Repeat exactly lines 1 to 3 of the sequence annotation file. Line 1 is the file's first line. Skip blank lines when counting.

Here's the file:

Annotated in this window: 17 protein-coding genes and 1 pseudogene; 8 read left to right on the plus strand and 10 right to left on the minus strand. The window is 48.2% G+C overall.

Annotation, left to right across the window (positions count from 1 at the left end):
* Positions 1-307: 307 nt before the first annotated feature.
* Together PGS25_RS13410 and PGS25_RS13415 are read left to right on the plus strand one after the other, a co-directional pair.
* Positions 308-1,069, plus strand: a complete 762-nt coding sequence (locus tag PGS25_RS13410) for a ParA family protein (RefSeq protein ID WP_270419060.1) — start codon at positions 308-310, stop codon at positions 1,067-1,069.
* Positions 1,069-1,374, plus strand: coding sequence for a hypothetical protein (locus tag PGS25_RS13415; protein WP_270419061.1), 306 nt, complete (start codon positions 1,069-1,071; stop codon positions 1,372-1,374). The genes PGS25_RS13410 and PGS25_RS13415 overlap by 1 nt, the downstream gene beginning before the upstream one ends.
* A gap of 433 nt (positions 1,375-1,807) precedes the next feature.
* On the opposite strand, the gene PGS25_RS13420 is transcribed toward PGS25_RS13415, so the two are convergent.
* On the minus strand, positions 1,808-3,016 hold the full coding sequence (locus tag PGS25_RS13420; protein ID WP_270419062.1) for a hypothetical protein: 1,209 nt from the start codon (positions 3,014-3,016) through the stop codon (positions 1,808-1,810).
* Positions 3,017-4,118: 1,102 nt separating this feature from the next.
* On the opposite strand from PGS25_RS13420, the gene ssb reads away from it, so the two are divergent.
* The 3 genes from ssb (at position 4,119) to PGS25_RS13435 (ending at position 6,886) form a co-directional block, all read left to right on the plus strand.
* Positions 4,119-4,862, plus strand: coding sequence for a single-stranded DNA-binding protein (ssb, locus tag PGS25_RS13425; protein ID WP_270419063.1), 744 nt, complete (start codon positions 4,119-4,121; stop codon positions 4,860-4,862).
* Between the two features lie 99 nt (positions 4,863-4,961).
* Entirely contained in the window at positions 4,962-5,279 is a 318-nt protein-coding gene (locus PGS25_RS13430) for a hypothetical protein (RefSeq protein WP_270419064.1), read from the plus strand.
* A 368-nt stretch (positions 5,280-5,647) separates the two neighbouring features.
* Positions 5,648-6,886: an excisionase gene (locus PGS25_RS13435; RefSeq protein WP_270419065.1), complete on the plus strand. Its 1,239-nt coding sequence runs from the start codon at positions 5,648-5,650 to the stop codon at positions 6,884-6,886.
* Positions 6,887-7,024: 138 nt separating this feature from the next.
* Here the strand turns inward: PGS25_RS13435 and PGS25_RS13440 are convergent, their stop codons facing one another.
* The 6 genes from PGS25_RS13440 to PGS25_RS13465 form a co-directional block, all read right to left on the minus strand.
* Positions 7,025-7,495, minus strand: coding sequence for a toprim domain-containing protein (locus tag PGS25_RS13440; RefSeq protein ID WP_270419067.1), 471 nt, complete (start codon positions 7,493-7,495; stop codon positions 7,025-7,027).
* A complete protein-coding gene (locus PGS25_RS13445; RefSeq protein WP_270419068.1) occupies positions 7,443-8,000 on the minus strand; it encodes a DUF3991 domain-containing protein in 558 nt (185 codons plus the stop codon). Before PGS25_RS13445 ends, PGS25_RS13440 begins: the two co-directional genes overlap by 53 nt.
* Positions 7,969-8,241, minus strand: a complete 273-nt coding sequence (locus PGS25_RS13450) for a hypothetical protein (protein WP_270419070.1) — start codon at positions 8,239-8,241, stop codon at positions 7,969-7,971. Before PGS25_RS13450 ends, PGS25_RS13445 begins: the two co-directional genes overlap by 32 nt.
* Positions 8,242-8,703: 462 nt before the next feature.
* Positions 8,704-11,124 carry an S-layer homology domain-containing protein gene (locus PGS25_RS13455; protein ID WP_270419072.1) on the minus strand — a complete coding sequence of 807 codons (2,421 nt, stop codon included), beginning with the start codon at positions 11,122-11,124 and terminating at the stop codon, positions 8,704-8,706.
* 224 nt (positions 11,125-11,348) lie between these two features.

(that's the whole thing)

Annotated in this window: 17 protein-coding genes and 1 pseudogene; 8 read left to right on the plus strand and 10 right to left on the minus strand. The window is 48.2% G+C overall.

Annotation, left to right across the window (positions count from 1 at the left end):
* Positions 1-307: 307 nt before the first annotated feature.